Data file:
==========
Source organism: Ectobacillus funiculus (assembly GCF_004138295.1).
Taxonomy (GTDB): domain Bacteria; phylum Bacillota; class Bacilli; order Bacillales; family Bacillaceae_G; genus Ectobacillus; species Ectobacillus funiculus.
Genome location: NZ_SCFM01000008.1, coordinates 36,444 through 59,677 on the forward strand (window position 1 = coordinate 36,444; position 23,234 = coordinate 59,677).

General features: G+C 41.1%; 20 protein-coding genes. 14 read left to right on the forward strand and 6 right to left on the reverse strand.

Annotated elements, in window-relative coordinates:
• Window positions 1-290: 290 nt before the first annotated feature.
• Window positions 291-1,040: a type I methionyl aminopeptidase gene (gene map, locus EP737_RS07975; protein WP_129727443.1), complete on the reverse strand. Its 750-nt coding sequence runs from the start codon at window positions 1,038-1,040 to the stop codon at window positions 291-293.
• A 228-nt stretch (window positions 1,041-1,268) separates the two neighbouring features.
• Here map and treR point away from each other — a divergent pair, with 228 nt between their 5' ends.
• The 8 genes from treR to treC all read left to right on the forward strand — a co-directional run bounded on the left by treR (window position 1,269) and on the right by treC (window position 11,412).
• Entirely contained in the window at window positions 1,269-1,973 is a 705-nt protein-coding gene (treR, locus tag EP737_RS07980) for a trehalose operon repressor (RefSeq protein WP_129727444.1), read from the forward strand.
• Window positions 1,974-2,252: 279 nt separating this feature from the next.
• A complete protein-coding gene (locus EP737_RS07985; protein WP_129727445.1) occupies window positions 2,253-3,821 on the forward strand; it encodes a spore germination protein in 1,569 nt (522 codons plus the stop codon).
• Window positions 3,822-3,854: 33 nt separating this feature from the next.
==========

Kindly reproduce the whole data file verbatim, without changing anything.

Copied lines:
Source organism: Ectobacillus funiculus (assembly GCF_004138295.1).
Taxonomy (GTDB): domain Bacteria; phylum Bacillota; class Bacilli; order Bacillales; family Bacillaceae_G; genus Ectobacillus; species Ectobacillus funiculus.
Genome location: NZ_SCFM01000008.1, coordinates 36,444 through 59,677 on the forward strand (window position 1 = coordinate 36,444; position 23,234 = coordinate 59,677).

General features: G+C 41.1%; 20 protein-coding genes. 14 read left to right on the forward strand and 6 right to left on the reverse strand.

Annotated elements, in window-relative coordinates:
• Window positions 1-290: 290 nt before the first annotated feature.
• Window positions 291-1,040: a type I methionyl aminopeptidase gene (gene map, locus EP737_RS07975; protein WP_129727443.1), complete on the reverse strand. Its 750-nt coding sequence runs from the start codon at window positions 1,038-1,040 to the stop codon at window positions 291-293.
• A 228-nt stretch (window positions 1,041-1,268) separates the two neighbouring features.
• Here map and treR point away from each other — a divergent pair, with 228 nt between their 5' ends.
• The 8 genes from treR to treC all read left to right on the forward strand — a co-directional run bounded on the left by treR (window position 1,269) and on the right by treC (window position 11,412).
• Entirely contained in the window at window positions 1,269-1,973 is a 705-nt protein-coding gene (treR, locus tag EP737_RS07980) for a trehalose operon repressor (RefSeq protein WP_129727444.1), read from the forward strand.
• Window positions 1,974-2,252: 279 nt separating this feature from the next.
• A complete protein-coding gene (locus EP737_RS07985; protein WP_129727445.1) occupies window positions 2,253-3,821 on the forward strand; it encodes a spore germination protein in 1,569 nt (522 codons plus the stop codon).
• Window positions 3,822-3,854: 33 nt separating this feature from the next.